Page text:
• $\begingroup$ But $\Phi_{NTM_{CNFFAL},f}$ can still be helpful to decide the satisfiability of f somehow, no? $\endgroup$ – user82913 Jan 18 '18 at 1:19
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Every CNF is falsifiable (choose a clause and choose a truth assignment which falsifies it). Unfortunately, the opposite of "CNF $\varphi$ is satisfiable" is not "CNF $\varphi$ is falsifiable". Rather, it is "CNF $\varphi$ is not satisfiable".

Also, even the two were opposites, your proof would only show that NP=coNP, which is not known to imply that P=NP.

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    $\begingroup$ I agree with the error, but I just want to clarify your last remark : you're saying that if "satisfiable" was equivalent to "not falsifiable" and that an arbitrary CNF formula wasn't trivially falsifiable (implicitly implied because the converse would be very weird with the previous assumption), then it would only prove NP=coNP. Correct ? $\endgroup$ – Caninonos Jan 17 '18 at 21:17
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    $\begingroup$ Right, it would only show that NP=coNP. $\endgroup$ – Yuval Filmus Jan 17 '18 at 21:19
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    $\begingroup$ @user82913 Actually, I thought the Cook-Levin theorem was a reduction of any NP problem to SAT (and not necessarily CNFSAT) and I'm not sure there is a parsimonious reduction from SAT to CNFSAT. But maybe I'm misremembering things. At least, your reasoning has to fail somewhere because if it's correct, it also proves CNF formulas are both falsifiable and satisfiable which sounds very wrong. $\endgroup$ – Caninonos Jan 17 '18 at 21:38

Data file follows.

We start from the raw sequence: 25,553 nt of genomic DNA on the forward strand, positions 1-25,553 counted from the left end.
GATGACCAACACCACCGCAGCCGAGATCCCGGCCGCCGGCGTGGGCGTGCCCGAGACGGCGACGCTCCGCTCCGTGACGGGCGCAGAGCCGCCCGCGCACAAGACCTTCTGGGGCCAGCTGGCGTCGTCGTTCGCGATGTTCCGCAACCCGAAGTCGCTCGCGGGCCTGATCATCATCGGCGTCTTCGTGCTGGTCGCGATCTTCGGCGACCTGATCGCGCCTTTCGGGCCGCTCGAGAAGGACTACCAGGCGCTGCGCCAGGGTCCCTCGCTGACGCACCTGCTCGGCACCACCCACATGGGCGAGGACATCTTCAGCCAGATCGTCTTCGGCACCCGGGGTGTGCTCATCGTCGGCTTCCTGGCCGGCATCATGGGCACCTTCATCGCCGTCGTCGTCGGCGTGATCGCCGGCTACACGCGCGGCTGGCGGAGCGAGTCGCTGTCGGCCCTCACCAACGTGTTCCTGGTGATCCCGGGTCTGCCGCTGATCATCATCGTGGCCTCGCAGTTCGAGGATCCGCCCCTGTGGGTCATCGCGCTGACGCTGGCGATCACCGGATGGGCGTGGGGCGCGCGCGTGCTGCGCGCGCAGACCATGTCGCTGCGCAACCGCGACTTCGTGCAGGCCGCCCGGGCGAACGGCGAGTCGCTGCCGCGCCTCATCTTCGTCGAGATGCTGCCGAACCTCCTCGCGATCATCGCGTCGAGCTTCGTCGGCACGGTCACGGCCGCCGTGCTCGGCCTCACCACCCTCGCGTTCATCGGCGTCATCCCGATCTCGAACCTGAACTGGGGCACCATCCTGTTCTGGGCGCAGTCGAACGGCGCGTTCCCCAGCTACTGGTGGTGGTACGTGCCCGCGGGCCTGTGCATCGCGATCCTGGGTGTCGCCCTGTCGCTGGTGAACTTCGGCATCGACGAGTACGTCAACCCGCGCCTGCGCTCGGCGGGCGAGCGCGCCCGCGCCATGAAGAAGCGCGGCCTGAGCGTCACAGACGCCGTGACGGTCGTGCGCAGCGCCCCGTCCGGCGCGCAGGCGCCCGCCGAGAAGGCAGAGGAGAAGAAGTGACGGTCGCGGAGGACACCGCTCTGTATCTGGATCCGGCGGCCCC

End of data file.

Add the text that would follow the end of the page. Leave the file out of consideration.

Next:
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    $\begingroup$ @user82913 i don't think it's wrong that a CNF formula is both falsifiable and satisfiable. The problem is that you prove that all of them are. $\endgroup$ – Caninonos Jan 17 '18 at 21:53
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    $\begingroup$ @user82913 Ah sorry, I think I know why even if you assume that CNFSAT is parsimonious (which it might actually be, contrary to what I remembered, that's not the problem) your equivalence doesn't hold. The number of accepting paths for $\Phi_{NTM_{CNFFAL},f}$ certainly is the same as the number of ways to falsify $f$. The thing is, $\Phi_{NTM_{CNFFAL},f}$ and $f$ don't necessarily have the same size, so the number of ways to falsify $\Phi_{NTM_{CNFFAL},f}$ isn't necessarily the same as the number of ways to satisfy $f$, in particular, the former might be far greater than the later (0). $\endgroup$ – Caninonos Jan 17 '18 at 22:11